Vast Storm Battling Lots Of Dry Air And Tug Of War Between Multiple Vortices

On Tuesday afternoon after much anticipation, Tropical Depression Nine in the Western Atlantic was found by Air Force Reconnaissance aircraft to be strong enough and well organized enough to become the ninth named storm of the 2012 Atlantic Hurricane Season. Since then, things have been a struggle for Tropical Storm Isaac.

The storm, which has grown to be about the size of Texas, remains in rough shape on this late Thursday morning. Dry air to the north, west, and south of the storm has been one factor that has made it very difficult for the storm to strength. Another issue is the circulation itself, or should we say multiple circulations. As pointed out on the evening broadcasts from The Weather Channel, Isaac has had to deal with several competing vortices that are all battling to take over the storm.

One appeared further to the south and west of the actual center while another was to the north of the storm. Thunderstorms have struggled to wrap around the circulation. To sum it all up, Isaac was literally one big mess. Since then, Isaac has reformed further south. A consequence of that appears to be a more westward track, but that will not keep it from interacting with the mountainous terrain of some of the bigger islands such as Hispaniola, which has mountains as high as 10,000 feet, and Cuba, which has mountains as high as 6,000 feet.

Moving more westward, Isaac will also be more over water and become a threat for the Central Gulf Coast states of Alabama, Mississippi, and Louisiana. Still a lot of time to watch it though, but last night, the European Model did indicate that the storm would take a more westward track into the Gulf by early next week. The GFS had indicated more of a track toward the west coast of Florida, where the Republican National Convention is scheduled to take place in Tampa. Orange futures were up five percent on Wednesday in response to the possible threat from Isaac.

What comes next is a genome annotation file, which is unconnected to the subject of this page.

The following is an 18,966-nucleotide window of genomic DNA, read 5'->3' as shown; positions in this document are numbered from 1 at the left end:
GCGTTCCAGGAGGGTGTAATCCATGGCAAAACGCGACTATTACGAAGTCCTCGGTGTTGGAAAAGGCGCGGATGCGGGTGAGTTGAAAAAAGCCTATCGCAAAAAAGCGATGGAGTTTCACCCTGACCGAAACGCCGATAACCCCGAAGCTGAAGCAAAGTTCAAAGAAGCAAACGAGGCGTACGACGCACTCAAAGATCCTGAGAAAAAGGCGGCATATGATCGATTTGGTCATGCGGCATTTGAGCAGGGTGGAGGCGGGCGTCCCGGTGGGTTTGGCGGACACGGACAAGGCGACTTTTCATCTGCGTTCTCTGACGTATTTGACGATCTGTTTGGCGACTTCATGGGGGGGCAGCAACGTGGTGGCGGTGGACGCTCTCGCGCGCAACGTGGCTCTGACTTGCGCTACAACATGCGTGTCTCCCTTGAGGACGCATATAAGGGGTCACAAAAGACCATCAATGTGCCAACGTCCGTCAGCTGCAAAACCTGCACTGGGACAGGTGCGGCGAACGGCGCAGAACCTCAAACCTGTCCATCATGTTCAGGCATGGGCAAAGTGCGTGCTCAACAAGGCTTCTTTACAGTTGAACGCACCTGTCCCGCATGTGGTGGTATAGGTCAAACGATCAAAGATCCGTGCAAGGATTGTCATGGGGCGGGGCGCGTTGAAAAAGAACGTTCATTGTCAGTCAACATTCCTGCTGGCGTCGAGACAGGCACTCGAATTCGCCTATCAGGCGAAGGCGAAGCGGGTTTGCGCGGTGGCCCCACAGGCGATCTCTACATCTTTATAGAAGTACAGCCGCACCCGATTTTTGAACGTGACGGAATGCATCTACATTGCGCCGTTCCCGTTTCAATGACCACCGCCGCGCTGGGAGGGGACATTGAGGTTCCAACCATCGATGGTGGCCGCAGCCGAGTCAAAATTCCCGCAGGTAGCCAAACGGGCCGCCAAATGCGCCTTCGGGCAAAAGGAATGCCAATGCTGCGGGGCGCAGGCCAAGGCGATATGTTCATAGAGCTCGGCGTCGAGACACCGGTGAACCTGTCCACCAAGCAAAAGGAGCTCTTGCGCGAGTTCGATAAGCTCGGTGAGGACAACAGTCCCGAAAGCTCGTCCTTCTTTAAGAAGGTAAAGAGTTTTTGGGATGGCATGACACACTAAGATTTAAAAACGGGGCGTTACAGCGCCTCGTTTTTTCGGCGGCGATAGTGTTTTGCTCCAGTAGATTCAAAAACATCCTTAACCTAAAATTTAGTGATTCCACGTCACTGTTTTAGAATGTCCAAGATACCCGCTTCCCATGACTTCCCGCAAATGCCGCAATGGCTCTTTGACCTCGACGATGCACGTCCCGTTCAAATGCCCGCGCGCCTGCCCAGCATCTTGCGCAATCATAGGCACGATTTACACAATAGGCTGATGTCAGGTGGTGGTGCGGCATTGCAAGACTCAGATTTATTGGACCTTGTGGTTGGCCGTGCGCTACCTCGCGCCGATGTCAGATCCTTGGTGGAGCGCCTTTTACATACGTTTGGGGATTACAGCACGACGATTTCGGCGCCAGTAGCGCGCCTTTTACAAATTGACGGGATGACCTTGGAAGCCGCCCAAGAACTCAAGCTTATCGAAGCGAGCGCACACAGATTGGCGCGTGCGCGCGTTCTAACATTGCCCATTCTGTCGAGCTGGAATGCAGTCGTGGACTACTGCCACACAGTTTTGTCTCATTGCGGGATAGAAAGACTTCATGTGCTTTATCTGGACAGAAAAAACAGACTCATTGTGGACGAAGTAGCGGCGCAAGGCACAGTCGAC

As of the 11:00 AM EDT Advisory on Thursday from the National Hurricane Center, Isaac had weakened to minimal tropical storm force with maximum sustained winds of 40 miles per hour, gusts of up to 50 miles per hour, and a minimum central pressure of 1003 millibars, or 29.62 inches of Hg. Tropical storm force winds extend some 140 miles from the center. Isaac had basically remained at the same intensity all day on Wednesday with maximum sustained winds of 45 miles per hour, and a minimum central pressure of 1003 or 1004 millibars before weakening slightly overnight and this morning.

There did appear to be some signs that Isaac was going to get its act together on Wednesday night. Convection to the north of the center looked like it was trying to wrap around the center, which is an indication of intensification. However, Issac’s center reformed further south and the storm lost some strength overnight. The latest forecast discussion indicates that while the satellite imagery indicates some improvement with the system, Air Force reconnaissance still finds the system very disorganized. The intensity forecast calls for gradual intensification with Isaac becoming a hurricane within 36 hours. Sea surface temperatures and upper level winds are just right for rapid deepening, but as long as the storm’s core struggles to get organized, it will not be able to take advantage of the environment.

After Isaac becomes a hurricane, it will start interacting with land and weaken by 72 hours before moving out over water again and strengthen by 96 to 120 hours. The forecast also indicates that despite the reformation to the south, and a more westward track, Isaac could still be a problem for Florida.